Several months ago, I wrote a post called EpiPens Are for Moms, Too. It was edited and republished by The Mighty (with my permission), because I felt that the information I’d gleaned from my experience trying to buy a EpiPen from a pharmacy was important enough to share with as many people as possible. This week, I have news about this experience that is even more important to share.
Some background: I have a severe, life-threatening allergy to seafood. I’ve reacted with equal intensity to shellfish and regular fish, and that reaction is terrifying. My mouth begins to itch — an early warning sign — and soon afterward, I begin to feel my throat go numb. Once that sensation begins, I know that I have precious few moments before I will begin to have trouble breathing. That’s my cue to get help quickly.
To avoid dying from the accidental ingestion of seafood, I carry an EpiPen. EpiPens are epinephrine auto-injectors meant temporarily to arrest a severe allergic reaction quickly so that the allergic person can get to a hospital. The term “EpiPen” is actually owned by a company called Mylan, which owns the rights to that particular model of epinephrine auto-injector and, this past fall, came under intense public anger for raising the price of these life-saving devices exponentially. You can read more about this price hike and the history of the EpiPen brand on Timeline.
After the frightening allergic reaction I had to fish oil in a chewable Vitamin C tablet in late 2015, which I wrote about in my original post, I went to my allergist for a refill of my prescription for an epinephrine auto-injector. Though I was careful to get a prescription that would allow me to choose a cheaper, generic auto-injector instead of the Mylan brand EpiPen, I had a very hard time getting the pharmacy to fill the prescription for me. I wrote in September about how the pharmacist first gave me the Mylan brand without asking, charging me $280, then hemmed and hawed about the existence of a generic, then claimed my doctor wouldn’t prescribe a generic and, finally, after I stood my ground, suddenly remembered a coupon from Mylan’s web site that would allow me to get the name brand for free.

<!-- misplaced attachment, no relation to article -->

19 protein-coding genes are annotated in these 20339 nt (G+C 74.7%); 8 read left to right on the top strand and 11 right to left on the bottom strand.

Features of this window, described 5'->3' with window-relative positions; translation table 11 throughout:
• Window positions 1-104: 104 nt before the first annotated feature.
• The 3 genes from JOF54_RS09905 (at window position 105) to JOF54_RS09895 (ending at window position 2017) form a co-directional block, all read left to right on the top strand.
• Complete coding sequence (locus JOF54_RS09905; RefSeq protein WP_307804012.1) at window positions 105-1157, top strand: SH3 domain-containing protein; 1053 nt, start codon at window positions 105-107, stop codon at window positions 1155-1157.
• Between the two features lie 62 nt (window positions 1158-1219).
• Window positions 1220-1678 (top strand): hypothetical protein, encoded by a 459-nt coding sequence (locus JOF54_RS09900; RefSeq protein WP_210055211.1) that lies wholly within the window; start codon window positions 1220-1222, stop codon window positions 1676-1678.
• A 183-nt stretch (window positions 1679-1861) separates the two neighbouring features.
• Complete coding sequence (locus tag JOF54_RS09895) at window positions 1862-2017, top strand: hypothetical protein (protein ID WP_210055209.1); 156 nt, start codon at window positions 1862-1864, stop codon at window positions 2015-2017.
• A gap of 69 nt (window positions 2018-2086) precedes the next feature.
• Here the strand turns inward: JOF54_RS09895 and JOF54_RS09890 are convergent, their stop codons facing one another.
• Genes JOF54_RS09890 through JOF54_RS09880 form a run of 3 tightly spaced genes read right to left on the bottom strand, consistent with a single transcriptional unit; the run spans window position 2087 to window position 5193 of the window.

It was a maddening experience to have all alone in a pharmacy with no one but myself to keep in check. If I’d had several children with me, I can only imagine that my patience for waiting might have given out long before the pharmacist “remembered” the Mylan coupon.
Holding hands with my eleven-year-old daughter, Sammi, as we walked along the sidewalk earlier this week, my husband and older daughter just ahead of us, I saw bright colored paintings in the window of an art gallery ahead. The Atlantic Ocean to our left going dark and choppy under a setting sun, I called ahead, “Hey, look! Can we go in there and check it out?”
Sammi scampered in ahead of me and immediately said, “Woah!” The gallery was full of the bright colors of several painters working in primary palettes. Big multi-hued dogs and other animals covered one wall, and my daughters immediately spread around the space to look more closely. I started on one side, wandered, admired, turned around, and brought myself back to a particular wall covered by paintings and prints by one particular artist named Fabio Napoleoni. I was drawn to a series with a small mummy-like character — equal parts maudlin and endearing, and always holding a red, misshapen heart. That little character had many small adventures, all involving that heart: